Notlob Parlor Concerts presents the best local and touring roots, Americana, newgrass, traditional and contemporary folk and blues artists at the historic Loring-Greenough House, 12 South Street, Jamaica Plain, MA. 02130. Built in 1760, the venue listed in the National Register of Historic Places and has been a historic house museum since 1926. Its beautiful period decor and intimate size make it an ideal setting for acoustic music. Past artists include Bob Franke, The Rowan Brothers, Geoff Bartley, Christine Thompson, Dennis Brennan, Aoife O’Donovan (Crooked Still), Kristin Andraessen (Uncle Earl), Mike and Ruthy Ungar Merenda (the Mammals), Pat Wictor, Jud Caswell, Sharon Lewis, Brian Webb and many others. Visit the series’ website at

Jason Myles Goss:

"...And before we hit the stage he looked at me and said, "So, there are two ways to perform; there's the wrong way and then there's the way where you play like someone's trying to take it away from you."

Jason Myles Goss sings his songs like someone is trying to take them away from him, and nowhere is this more apparent than in his stunning second album, Another Ghost. Moving between love ballads, dashboard elegies, and wild-eyed pub waltzes, his writing evokes the grace and economy of David Gray and his voice reverberates with the earnest intensity of Ray Lamontagne, moving tastefully between the plaintive and the bold, the sweet and the soulful, the ragged testimonial and the bittersweet lullaby. Plain and simply— Jason is a stand-out. In a sea of guitar strumming twenty-somethings singing about lost girlfriends and late nights, Jason’s songs resonate at a much deeper level, with lyrics more acutely poetic and stories that pull at something underneath the surface.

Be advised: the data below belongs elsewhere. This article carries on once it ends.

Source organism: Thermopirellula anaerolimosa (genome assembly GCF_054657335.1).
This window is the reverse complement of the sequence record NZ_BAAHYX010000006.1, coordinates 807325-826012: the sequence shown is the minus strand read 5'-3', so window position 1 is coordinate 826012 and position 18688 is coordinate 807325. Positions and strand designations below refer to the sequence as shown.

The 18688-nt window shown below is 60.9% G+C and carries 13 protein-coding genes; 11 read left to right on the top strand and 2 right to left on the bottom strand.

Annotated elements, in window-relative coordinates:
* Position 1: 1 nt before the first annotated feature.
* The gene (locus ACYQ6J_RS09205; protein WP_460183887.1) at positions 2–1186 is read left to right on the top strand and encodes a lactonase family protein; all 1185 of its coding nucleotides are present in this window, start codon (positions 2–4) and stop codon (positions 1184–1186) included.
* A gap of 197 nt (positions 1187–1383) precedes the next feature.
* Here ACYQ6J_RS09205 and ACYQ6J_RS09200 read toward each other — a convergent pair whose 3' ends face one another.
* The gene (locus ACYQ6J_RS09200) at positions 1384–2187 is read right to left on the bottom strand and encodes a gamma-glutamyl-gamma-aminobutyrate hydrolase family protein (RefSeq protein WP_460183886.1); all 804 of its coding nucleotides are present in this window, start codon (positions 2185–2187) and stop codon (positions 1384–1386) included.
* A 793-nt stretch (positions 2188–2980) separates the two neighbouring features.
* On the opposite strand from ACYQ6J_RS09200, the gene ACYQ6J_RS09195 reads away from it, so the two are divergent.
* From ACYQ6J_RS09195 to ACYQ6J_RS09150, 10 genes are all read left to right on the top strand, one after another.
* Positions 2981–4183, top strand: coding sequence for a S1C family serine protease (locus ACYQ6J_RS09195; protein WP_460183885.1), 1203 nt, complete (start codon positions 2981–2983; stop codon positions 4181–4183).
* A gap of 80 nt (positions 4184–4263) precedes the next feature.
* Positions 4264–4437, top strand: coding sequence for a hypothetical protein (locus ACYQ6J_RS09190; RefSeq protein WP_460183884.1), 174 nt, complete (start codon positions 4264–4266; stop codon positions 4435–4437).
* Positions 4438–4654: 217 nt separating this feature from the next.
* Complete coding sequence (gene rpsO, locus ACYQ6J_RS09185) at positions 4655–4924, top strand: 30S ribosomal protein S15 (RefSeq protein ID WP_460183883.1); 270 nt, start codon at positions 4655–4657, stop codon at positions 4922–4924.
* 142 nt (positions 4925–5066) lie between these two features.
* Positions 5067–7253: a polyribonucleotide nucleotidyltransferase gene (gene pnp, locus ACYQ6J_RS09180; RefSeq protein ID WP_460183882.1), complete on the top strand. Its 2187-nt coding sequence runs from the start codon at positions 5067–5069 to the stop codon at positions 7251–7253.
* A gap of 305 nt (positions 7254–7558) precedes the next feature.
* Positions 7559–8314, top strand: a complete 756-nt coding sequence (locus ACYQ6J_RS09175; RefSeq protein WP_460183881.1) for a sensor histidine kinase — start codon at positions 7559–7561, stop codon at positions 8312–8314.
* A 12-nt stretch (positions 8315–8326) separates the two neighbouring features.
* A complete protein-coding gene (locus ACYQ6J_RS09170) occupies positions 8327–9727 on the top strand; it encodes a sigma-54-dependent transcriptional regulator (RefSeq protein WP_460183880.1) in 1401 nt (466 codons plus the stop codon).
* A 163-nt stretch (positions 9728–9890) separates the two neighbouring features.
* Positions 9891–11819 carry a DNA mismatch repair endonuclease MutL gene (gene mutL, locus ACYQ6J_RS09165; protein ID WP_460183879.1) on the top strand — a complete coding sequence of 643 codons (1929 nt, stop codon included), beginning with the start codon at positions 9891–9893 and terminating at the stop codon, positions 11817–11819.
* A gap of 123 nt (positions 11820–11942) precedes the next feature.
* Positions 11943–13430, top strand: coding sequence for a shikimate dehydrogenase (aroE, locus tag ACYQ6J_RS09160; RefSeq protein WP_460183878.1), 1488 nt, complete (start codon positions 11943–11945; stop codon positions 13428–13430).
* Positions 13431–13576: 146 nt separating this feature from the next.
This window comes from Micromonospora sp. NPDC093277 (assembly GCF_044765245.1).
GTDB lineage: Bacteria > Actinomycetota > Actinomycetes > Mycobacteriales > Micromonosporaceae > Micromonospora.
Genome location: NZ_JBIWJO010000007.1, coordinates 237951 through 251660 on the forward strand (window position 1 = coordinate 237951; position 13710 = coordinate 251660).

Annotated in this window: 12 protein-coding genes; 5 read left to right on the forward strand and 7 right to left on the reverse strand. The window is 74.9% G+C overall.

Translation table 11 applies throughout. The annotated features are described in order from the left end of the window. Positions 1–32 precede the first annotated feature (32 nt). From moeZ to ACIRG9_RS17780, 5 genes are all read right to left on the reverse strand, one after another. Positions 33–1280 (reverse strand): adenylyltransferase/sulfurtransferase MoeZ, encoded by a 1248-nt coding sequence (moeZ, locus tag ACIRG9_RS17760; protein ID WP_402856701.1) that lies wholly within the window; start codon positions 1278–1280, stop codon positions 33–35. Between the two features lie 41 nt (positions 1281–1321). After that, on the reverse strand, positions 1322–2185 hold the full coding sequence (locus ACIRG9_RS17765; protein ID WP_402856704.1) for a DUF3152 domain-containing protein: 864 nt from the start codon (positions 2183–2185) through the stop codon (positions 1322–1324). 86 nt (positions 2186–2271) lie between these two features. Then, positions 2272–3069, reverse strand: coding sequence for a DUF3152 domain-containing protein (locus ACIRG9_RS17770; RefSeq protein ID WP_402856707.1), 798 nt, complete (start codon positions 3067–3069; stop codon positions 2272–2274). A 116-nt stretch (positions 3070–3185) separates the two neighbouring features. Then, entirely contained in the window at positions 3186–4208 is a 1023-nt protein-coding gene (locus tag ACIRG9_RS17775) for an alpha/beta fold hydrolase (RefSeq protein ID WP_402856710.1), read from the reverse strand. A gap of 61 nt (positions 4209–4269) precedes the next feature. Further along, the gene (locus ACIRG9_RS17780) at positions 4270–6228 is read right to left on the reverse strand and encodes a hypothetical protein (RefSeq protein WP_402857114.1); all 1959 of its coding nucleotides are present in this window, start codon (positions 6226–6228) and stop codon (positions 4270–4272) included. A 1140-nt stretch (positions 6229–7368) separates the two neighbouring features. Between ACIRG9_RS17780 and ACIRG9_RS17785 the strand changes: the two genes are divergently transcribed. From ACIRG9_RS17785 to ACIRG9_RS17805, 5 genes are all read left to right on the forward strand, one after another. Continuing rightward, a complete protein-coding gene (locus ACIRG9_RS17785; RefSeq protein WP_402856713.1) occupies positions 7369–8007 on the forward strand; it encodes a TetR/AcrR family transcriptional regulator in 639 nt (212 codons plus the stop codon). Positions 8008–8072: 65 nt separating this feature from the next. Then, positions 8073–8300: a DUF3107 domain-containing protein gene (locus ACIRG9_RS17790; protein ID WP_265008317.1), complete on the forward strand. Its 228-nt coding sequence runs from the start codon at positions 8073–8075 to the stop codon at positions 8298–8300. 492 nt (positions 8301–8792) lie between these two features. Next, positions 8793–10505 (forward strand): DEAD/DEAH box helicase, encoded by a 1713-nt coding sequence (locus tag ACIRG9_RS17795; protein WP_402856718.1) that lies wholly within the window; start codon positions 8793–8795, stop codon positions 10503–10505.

“For me, a great song always finds a creative way to point to something beyond itself, something subtle that often exists between the lines, but that continues to pull at you long after the song is over.”

Recorded in an old one-room barn in Grafton, MA, Another Ghost is a collection of songs fashioned together from the remnants of small-town anywhere. Born and raised in quiet Massachusetts mill town this is a world that Jason knows all too well, one full of streetlights, wishing wells, backyard brawlers, and busted-up roads. Influenced by early morning highway drives and AM radio stations, this album deals with holding on to those things that are most important, memories that we relive time and time again, which revisit us like ghosts.

“I wanted the album to sound nostalgic and also to touch on the uncertainty of the future. The first words of the entire album, in Twilight Serenade, are ‘So here’s to you…’ with the idea of giving a toast to all those things that have faded away; the next track, Too Young To Lose, is about making a promise to do what you love despite where ever that may lead, and trying to have faith in yourself.”

With the help of friends Zack Hickman (Josh Ritter, Tarbox Ramblers, Jake Armerding) on upright bass, accordion, lap steel, and harmonica; Sam Kassirer (Josh Ritter, Erin Mckeown) on piano and Hammond organ; and Jack Shanahan (Jack & Present Co.) on drums, Another Ghost was self -released in April, 2005 to a sold-out crowd at Club Passim in Cambridge, MA. The album received critical acclaim and earned Jason spots at legendary music clubs up and down the East coast such as Club Passim (Cambridge, MA), the Tin Angel (Philadelphia), the Living Room (NYC), the Stone Church (Newmarket, NH) and Maxwell’s (Hoboken, NJ). Jason has opened for Lori Mckenna, Ellis Paul, Peter Mulvey, Martha Wainwright, Vance Gilbert, and Jess Klein. He currently resides in Brooklyn, NY.

".....good, genuine, grassroots music"
- Rebel Spirit Music ( -

"This one-man-show reminded everyone packed into the small venue what live acoustic performances are all about and why the up-and-coming deserve to be heard. "